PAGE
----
The Norwood, Massachusetts-based company estimated assets and liabilities in the range of $10 million to $50 million each. Longyear has fewer than 100 creditors, court files show.

The 20 largest unsecured creditors included trade debt owed to Columbia Construction Co. of $535,076, Robinson & Cole LLP of $129,715 and WB Cameron of $88,583. The remaining creditors are owed less than $60,000 apiece, according to court papers.

The case is In re Longyear Properties LLC, 10- 20326, U.S. Bankruptcy Court, District of Massachusetts (Boston)


Blockbuster Wins Interim Loan Approval, Other First Day Relief

Blockbuster Inc., the movie-rental company that filed for bankruptcy yesterday, won court permission to draw $20 million of a $125 million loan that will let it operate while it reorganizes to emphasize online rentals.

U.S. Bankruptcy Judge Burton Lifland approved the loan yesterday at a hearing in Manhattan. Dallas-based Blockbuster said it will only spend $10 million before Sept. 27. The company said in its Chapter 11 petition that it agreed with a group of bondholders on a plan of reorganization and secured the loan to finance operations in the meantime.

In view of the bondholder support, the company expects to be able to restructure and “ensure its long-term viability,” Stephen Karotkin, a lawyer for Blockbuster, said.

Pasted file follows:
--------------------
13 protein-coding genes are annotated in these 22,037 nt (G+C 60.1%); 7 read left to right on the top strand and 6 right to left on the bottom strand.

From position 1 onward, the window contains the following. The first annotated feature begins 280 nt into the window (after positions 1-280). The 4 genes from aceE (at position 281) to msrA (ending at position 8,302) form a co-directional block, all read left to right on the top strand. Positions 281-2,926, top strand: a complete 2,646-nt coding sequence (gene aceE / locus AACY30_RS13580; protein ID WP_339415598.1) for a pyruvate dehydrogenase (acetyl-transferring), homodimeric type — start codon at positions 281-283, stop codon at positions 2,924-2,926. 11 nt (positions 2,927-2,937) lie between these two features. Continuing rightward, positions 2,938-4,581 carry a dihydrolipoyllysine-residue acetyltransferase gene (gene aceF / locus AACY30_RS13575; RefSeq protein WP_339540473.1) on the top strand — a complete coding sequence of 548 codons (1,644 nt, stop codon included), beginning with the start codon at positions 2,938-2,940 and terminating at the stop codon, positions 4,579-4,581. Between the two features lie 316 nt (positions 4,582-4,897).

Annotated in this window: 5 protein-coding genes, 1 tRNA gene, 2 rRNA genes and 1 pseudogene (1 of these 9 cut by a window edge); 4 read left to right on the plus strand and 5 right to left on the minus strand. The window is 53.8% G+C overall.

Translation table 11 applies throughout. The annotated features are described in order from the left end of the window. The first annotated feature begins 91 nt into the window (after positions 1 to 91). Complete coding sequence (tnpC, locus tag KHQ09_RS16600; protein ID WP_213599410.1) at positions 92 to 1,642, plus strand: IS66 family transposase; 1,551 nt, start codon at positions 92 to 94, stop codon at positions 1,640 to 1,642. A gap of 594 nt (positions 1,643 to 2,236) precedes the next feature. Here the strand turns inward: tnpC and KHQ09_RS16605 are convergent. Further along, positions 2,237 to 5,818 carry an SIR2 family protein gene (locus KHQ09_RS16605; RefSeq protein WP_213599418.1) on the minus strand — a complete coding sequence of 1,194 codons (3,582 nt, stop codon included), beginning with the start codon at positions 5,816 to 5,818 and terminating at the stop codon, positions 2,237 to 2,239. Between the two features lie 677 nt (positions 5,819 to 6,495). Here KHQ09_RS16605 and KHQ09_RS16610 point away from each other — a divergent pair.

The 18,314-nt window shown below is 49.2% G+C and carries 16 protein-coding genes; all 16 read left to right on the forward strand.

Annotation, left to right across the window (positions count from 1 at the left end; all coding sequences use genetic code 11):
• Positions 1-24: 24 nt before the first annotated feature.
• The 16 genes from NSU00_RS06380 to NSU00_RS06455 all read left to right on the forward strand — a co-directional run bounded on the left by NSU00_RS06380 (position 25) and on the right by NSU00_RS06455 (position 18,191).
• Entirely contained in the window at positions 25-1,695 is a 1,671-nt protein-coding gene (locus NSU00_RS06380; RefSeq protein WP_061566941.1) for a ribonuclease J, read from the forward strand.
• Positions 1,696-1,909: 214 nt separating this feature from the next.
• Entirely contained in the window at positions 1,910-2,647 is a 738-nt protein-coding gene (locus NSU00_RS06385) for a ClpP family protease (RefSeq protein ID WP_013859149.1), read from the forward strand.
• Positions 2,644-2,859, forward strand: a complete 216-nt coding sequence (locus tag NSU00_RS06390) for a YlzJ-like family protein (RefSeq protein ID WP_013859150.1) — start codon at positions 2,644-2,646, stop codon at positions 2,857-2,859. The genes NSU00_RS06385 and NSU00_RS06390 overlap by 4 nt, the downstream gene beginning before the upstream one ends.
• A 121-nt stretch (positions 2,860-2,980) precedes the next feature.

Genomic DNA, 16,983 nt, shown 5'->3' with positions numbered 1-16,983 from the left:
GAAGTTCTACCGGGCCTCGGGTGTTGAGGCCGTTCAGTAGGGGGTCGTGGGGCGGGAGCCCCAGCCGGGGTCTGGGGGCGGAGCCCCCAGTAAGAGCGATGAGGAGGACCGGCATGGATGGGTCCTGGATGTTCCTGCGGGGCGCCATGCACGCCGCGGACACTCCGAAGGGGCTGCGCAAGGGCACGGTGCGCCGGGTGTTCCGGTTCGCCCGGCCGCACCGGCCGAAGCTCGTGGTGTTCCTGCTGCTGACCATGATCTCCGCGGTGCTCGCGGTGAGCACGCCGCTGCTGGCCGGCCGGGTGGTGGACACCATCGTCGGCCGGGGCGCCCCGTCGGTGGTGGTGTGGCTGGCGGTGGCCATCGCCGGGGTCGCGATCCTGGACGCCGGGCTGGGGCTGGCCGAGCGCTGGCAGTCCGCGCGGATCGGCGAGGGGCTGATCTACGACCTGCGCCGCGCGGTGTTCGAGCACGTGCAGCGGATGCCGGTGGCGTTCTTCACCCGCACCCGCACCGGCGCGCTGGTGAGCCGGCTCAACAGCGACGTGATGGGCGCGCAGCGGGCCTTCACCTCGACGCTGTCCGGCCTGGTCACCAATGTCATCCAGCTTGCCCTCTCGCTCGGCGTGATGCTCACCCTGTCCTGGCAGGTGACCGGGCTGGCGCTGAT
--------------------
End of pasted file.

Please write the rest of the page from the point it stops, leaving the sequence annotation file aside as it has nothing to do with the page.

The company sought bankruptcy protection after failing to adapt its storefront model to Web technology pioneered by rivals such as Netflix Inc. Sales at Blockbuster, with about 3,000 stores in the U.S., shrank 20 percent last year while Netflix grew and Coinstar Inc. put Redbox DVD vending machines in supermarkets and drugstores.

Blockbuster hasn’t made any decisions about store closings, which will be “a consideration” during the bankruptcy case, Chief Executive Officer James Keyes said in an interview after yesterday’s hearing.

The judge approved only a portion of the loan to give creditors time to review terms. Blockbuster initially sought approval to borrow $45 million of the bankruptcy loan. It will return to court Sept. 27 for permission to draw another $25 million before seeking approval of the entire loan.

Under the proposed reorganization plan, there will be no recovery by the holders of the company’s outstanding subordinated debt, preferred stock or common stock, Blockbuster said in a statement. Senior bondholders will swap their debt for equity in the reorganized company.

Billionaire Carl Icahn’s Icahn Capital LP, a senior creditor, would have the authority to choose two directors outright and would need agreement from Monarch Alternative Capital LP and other noteholders to pick a third, according to a term sheet for the loan.

The company listed assets of $1.02 billion against debt of $1.46 billion in its Chapter 11 petition.

Lifland yesterday also gave the company permission to continue paying employees, honoring customer reward programs and maintaining its cash-management system.

The case is In re Blockbuster, 10-14997, U.S. Bankruptcy Court, Southern District of New York (Manhattan).


Tronox Wins Approval of Bankruptcy Plan Description

Tronox Inc., a bankrupt chemical maker, won court approval of its disclosure statement explaining the terms of its plan to exit bankruptcy protection.